Not Prediction But Explanation

by Mario Rizzo Her Majesty Queen Elisabeth II asked why economists did not predict the current economic troubles. The British academic community (and some in the American) is using this opportunity to discuss views on the nature and limits of contemporary macroeconomics. This is very useful.   Peter Boettke over at The Austrian Economics summarizes and … Continue reading Not Prediction But Explanation

Lucas Defending Macroeconomics: Not Enough

by Mario Rizzo Reportedly, Queen Elisabeth asked why didn't any of the top-tier macroeconomists predict the financial meltdown and Great Recession. So now The Economist and other loyal subjects are trying to answer that question. The Chicago economist Robert Lucas, an American, has also added his opinion. It is deeply flawed but perhaps a comfort to the "Neoclassical … Continue reading Lucas Defending Macroeconomics: Not Enough

Bubble or Growth?

by Jerry O'Driscoll In an interview with The Wall Street Journal, German Chancellor Merkel called for an end to risky growth policies built on asset bubbles.  "In recent years we've had the Asian crisis, the new economy crisis, and now this great international financial and economic crisis -- we can't slide into a crisis every … Continue reading Bubble or Growth?

Recovery and the Irreversibility of Time

by Mario Rizzo   An increasing number of articles in the popular press are claiming that signs of economic recovery are becoming more numerous. That may be. However, I am not an economic prognosticator and so I don’t know what to make of that.   There is a more basic question. What do people mean by “recovery”? … Continue reading Recovery and the Irreversibility of Time

Is All Spending Created Equal?

by Mario Rizzo “And government spending is as good as anybody else’s.”  Brad DeLong seems to think so. But the idea is only plausible because it has been repeated many times and because it is a politically convenient “truth.” I think everyone would agree that we have a complex economy. There is a vast and intricate … Continue reading Is All Spending Created Equal?

Inappropriate Stimulation

   by Mario Rizzo   Paul Krugman continues to say on his blog that the fiscal stimulus was too small. After all, unemployment is rising quickly:   “[I]t’s rapidly becoming clear that yes, the plan was too small.”   Brad DeLong has also added his voice to the call for bigger stimulus, again largely because … Continue reading Inappropriate Stimulation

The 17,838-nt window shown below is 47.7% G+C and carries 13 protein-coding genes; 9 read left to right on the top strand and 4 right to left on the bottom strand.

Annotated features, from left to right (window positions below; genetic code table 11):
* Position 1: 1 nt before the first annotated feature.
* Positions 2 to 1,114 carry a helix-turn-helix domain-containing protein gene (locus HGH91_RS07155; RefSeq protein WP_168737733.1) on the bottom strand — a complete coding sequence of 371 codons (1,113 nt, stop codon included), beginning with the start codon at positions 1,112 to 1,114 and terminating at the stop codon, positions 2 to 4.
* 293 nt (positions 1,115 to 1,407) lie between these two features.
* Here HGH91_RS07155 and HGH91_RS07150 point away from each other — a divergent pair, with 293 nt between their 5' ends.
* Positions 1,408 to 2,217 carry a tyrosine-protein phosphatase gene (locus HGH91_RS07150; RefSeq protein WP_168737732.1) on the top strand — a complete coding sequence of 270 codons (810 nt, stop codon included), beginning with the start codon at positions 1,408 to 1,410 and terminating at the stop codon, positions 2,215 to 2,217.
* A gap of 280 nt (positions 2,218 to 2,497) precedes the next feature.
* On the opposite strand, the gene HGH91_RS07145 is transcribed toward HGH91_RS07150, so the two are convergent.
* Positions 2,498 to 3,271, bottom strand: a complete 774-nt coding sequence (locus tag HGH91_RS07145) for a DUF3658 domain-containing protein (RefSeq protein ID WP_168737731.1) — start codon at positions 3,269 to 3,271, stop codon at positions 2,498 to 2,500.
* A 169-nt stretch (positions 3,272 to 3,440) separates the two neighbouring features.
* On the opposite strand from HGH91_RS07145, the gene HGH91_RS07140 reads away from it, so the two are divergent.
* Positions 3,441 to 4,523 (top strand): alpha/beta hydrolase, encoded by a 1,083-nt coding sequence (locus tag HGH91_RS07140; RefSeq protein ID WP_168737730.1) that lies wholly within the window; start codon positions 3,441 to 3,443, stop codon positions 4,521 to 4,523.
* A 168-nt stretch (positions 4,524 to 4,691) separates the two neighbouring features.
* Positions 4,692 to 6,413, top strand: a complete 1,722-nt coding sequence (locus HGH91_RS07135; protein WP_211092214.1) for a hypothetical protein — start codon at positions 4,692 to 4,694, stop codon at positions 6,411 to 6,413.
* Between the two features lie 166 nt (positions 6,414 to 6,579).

An ally on the left? And bleg results

by Sandy Ikeda This passage is from a piece in, of all places, Scientific American, from, of all people, Jeffrey Sachs: During the decade from 1995 to 2005, then-Federal Reserve chairman Alan Greenspan over-reacted to several shocks to the economy. When financial turbulence hit in 1997 and 1998—the Asian crisis, the Russian ruble collapse and … Continue reading An ally on the left? And bleg results

Bleg: Which Austrians called the Panic of 2008?

by Sandy Ikeda A comment from Laeeth Isharc on an earlier post raises a fair but, at least for me, uncomfortable point: ...Austrians/Hayekians might perhaps be within a minority of economists able to foresee the disastrous consequences of the inevitable bust.... But I don't recall seeing a single piece by Austrian economists in the academic … Continue reading Bleg: Which Austrians called the Panic of 2008?

Taylor Rule and Fed Witches’ Brew

By Chidem Kurdas Bubble, bubble, toil and trouble—that’s an apt metaphor for the Federal Reserve policies meticulously dissected by Stanford professor John Taylor, in the Wall Street Journal and other places.  He shows that the Fed set the financial crisis in motion and then made it worse. Relative to the pattern that held since 1987 … Continue reading Taylor Rule and Fed Witches’ Brew

Orthogonal mindsets

by Sandy Ikeda At the Colloquium lunch on Monday, one of my esteemed colleagues wondered aloud whether Paul Krugman’s insistence that the humongous stimulus package needs to be much bigger wasn’t evidence of madness. Then, something came up during the actual colloquium – with Larry White, with whom we were discussing a chapter, dealing with … Continue reading Orthogonal mindsets

What’s It All About?

by Gene Callahan “History justifies whatever we want it to. It teaches absolutely nothing, for it contains everything and gives examples of everything.” —Paul Valéry, De l’historie, Regards sur le monde actuel My friend Larry White presented at the colloquium yesterday. He gave a nice presentation on the Roaring Twenties and the Great Depression, discussing … Continue reading What’s It All About?

Tyler Cowen is Right about Stimulus — Niggling or Not.

by Mario Rizzo From Tyler Cowen at Marginal Revolution: Note that under standard theory neither monetary nor fiscal policy will set right the basic problems from negative real shocks and indeed the U.S. economy is undergoing a series of massive sectoral shifts.  That includes a move out of construction, a move out of finance, a … Continue reading Tyler Cowen is Right about Stimulus — Niggling or Not.

Microfoundations are not a “Morality Tale”

by Mario Rizzo   In his column today in the Financial Times the often-excellent Martin Wolf drops the ball. He endorses the view which he associates with J.M. Keynes “that one should not treat the economy as a morality tale.”   The third and most important lesson is that one should not treat the economy as … Continue reading Microfoundations are not a “Morality Tale”